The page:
Then join a book club.
Taking part in social activities such as book clubs or church groups makes people live longer and appears to be as important to health as exercise, Chris Green says in The Independent.
A retired person’s risk of death is dramatically lowered if they take part in such groups in the first few years after stopping working, a study found.
In my light-hearted romp, AbductiCon, time-traveling androids take over a SF/fantasy convention to try to learn about their origins, while the kidnapped fans worry about their ethics.
You’ll have to read the book to see how that all works out, but in our own world the idea of intelligent robots is beginning to raise some concerns. Stephen Hawking has warned that “the development of full artificial intelligence could spell the end of the human race”.
So how can we prevent that? How can we teach them ethics before they take over?
Well, Alison Flood writes in The Guardian, a couple of academics suggest that we tell them stories.
Now that is an idea every author can relate to, I can just see a robot sitting on a woman’s lap as she begins “Once upon a time…”Kindness calculus … the ROBOY humanoid robot Photograph: Erik Tham/Corbis
From girlhood to womanhood
The female Bildungsroman, novel of development, is, in some ways, a contradiction in terms, Anne Boyd Rioux tells us in The Toast.
Novels about the transition from girlhood to womanhood have historically been more about “growing down” than growing up. They show their heroines learning to conform to gender norms rather than discovering themselves as individuals and generally end rather depressingly with marriage and subservience.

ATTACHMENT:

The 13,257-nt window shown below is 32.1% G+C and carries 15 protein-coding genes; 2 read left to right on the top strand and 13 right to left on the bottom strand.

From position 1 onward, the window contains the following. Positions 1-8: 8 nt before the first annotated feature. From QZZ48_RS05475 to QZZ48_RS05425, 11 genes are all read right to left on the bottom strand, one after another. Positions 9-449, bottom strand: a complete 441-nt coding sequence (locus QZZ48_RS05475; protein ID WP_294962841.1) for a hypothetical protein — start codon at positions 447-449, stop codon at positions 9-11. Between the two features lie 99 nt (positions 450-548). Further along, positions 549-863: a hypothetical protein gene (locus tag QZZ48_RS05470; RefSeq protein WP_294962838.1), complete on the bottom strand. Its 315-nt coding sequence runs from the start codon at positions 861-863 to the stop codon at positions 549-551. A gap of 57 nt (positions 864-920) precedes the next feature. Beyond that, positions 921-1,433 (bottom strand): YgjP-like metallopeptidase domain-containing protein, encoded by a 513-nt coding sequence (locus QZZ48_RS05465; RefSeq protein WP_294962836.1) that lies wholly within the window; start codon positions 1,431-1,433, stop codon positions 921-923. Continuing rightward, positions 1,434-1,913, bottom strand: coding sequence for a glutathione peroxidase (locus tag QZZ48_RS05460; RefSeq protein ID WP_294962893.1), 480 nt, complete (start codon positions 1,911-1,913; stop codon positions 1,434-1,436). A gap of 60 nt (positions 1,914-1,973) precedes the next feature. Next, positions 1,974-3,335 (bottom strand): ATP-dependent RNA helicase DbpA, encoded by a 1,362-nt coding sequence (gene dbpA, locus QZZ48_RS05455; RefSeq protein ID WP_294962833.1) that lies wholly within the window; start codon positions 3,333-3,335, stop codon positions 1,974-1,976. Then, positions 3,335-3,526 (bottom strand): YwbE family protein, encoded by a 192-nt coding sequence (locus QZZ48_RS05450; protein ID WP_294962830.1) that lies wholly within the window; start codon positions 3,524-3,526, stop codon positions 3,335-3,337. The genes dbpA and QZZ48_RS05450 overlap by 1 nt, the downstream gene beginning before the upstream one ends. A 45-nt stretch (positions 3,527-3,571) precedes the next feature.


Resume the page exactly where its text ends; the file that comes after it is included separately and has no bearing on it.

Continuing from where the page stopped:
But there have always been exceptions, many of which should be rediscovered. For example:
“Impressions of an Indian Childhood” (1900) by Zitkala-Ša –
This collection of vignettes from Zitkala- Ša’s childhood follows her from her Sioux family to the white boarding school where she found enforced assimilation painful but also discovered her joy in reading and writing.
She tells the stories from the point of view of her older, wiser self, who regrets her rejection of her Native heritage and criticizes the hypocrisy of her white teachers and the prejudice of her fellow students.
29 Amazing Literary Magazines
And you thought your reading list was long already…
BuzzFeed asked readers to tell them about their favorite literary magazines and Arianna Rebolini selected the “collections of fiction, essays, and poetry you need in your life.”
nigitstil / instagram.com
What it features: Fiction, poetry, reviews, profiles, and art, by and about women.
Why it’s great: Since launching in 1975, Room has been a place for writers and readers to explore all of the many and diverse experiences of women.
“It’s Canadian, feminist, and one of my favorite things ever.” —bucketofrhymes
This Tree Beautifully Reveals The Relationships Between Languages
For reasons both poetic and pragmatic, Mike Nudelman writes at The Business Insider, the tree has historically been the designer’s go-to inspiration for mapping relationships. In the graphic below, Finish-Swedish illustrator Minna Sundberg artfully uses this format to trace the world’s largest language families.
All of the languages illustrated here stem from subcategories of either Indo-European or Uralic origin, and upon closer inspection many fascinating links are revealed.
Quote of the Day
“We think that an intelligent entity can learn what it means to be human by immersing itself in the stories it produces” ~ Mark Riedl
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